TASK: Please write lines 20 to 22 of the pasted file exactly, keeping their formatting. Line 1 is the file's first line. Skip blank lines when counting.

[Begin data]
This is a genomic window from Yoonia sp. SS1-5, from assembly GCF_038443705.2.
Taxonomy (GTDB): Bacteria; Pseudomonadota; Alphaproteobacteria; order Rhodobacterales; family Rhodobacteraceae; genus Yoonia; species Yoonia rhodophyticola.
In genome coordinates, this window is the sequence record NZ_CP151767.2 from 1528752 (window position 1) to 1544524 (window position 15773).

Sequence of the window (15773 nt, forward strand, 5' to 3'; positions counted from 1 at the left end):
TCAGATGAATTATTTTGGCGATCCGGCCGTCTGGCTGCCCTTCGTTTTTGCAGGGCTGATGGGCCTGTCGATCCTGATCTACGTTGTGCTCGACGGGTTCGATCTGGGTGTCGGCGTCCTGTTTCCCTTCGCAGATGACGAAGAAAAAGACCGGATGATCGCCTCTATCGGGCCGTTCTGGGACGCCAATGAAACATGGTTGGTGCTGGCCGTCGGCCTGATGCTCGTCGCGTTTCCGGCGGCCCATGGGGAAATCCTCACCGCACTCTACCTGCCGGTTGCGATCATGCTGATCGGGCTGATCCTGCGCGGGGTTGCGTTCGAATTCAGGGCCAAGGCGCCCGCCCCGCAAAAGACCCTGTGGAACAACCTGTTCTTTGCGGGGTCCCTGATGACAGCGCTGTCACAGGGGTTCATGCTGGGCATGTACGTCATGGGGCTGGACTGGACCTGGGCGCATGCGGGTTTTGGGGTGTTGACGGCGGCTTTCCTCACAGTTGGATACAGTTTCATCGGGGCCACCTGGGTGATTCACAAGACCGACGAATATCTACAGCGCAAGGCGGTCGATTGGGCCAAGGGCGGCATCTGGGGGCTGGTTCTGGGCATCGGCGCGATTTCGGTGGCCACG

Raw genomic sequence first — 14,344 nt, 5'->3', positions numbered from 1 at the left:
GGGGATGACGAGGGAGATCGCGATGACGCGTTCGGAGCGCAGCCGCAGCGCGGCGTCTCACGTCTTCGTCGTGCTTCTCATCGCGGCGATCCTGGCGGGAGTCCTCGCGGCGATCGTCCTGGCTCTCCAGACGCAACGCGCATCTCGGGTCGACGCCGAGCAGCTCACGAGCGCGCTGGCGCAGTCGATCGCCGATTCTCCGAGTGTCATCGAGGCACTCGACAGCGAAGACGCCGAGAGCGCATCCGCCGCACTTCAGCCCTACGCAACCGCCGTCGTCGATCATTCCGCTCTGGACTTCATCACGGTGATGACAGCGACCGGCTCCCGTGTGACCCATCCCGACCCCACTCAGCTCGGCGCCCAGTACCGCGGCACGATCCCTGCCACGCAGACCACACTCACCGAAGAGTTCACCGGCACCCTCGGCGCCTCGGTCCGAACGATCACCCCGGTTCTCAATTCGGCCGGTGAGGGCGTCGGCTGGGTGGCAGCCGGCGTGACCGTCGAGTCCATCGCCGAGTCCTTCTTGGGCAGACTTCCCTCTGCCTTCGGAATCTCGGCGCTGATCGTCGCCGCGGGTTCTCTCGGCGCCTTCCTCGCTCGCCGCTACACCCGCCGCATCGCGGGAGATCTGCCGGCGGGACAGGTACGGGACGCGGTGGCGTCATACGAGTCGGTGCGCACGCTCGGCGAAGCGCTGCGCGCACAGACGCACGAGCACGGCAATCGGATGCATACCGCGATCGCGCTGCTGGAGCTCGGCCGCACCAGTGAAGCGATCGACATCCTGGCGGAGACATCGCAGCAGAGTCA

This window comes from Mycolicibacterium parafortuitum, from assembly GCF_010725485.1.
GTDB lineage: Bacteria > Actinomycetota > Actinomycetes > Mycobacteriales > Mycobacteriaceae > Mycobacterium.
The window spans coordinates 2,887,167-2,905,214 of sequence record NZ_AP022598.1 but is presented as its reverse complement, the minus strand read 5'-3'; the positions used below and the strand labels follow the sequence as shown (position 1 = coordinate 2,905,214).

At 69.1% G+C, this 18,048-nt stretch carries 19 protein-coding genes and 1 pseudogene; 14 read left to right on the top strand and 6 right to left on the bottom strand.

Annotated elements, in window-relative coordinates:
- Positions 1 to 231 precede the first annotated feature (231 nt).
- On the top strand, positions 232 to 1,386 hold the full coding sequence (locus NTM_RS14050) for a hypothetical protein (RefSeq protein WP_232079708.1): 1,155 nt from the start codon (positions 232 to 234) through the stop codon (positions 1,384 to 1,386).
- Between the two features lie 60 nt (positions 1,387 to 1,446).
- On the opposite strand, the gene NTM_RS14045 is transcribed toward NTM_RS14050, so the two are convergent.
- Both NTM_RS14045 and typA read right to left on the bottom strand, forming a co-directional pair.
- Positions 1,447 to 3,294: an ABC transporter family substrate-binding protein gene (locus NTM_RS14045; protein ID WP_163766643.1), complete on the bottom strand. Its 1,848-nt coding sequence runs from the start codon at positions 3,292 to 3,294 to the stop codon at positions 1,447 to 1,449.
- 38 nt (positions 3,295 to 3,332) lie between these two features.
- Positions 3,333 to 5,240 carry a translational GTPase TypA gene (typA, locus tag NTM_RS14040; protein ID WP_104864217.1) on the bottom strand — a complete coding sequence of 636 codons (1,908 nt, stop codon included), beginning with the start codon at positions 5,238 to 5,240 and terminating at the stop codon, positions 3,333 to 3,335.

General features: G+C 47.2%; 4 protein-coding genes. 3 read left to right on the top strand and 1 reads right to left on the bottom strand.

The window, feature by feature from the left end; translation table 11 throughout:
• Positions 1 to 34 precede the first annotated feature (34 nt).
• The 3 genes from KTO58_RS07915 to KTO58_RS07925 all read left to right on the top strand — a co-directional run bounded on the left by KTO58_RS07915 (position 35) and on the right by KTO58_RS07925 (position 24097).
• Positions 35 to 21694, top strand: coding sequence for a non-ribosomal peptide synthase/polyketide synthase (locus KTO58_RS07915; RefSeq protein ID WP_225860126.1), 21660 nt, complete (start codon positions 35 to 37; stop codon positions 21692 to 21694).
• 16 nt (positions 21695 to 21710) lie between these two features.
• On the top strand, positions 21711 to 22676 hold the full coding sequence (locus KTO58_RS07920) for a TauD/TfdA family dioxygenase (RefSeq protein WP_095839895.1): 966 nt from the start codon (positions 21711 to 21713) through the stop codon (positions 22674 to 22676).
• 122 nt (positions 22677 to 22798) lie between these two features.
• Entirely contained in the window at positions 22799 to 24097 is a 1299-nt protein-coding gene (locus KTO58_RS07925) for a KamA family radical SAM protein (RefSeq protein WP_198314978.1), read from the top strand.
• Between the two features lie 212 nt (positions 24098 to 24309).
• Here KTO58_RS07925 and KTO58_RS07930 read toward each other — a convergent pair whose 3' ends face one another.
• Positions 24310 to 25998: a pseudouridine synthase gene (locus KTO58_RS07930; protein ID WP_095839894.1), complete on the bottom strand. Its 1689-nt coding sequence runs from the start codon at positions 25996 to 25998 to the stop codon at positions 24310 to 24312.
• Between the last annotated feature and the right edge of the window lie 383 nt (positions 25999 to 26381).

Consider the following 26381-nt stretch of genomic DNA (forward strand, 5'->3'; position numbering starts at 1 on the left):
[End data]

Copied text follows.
- Positions 3,333 to 5,240 carry a translational GTPase TypA gene (typA, locus tag NTM_RS14040; protein ID WP_104864217.1) on the bottom strand — a complete coding sequence of 636 codons (1,908 nt, stop codon included), beginning with the start codon at positions 5,238 to 5,240 and terminating at the stop codon, positions 3,333 to 3,335.

General features: G+C 47.2%; 4 protein-coding genes. 3 read left to right on the top strand and 1 reads right to left on the bottom strand.

The window, feature by feature from the left end; translation table 11 throughout: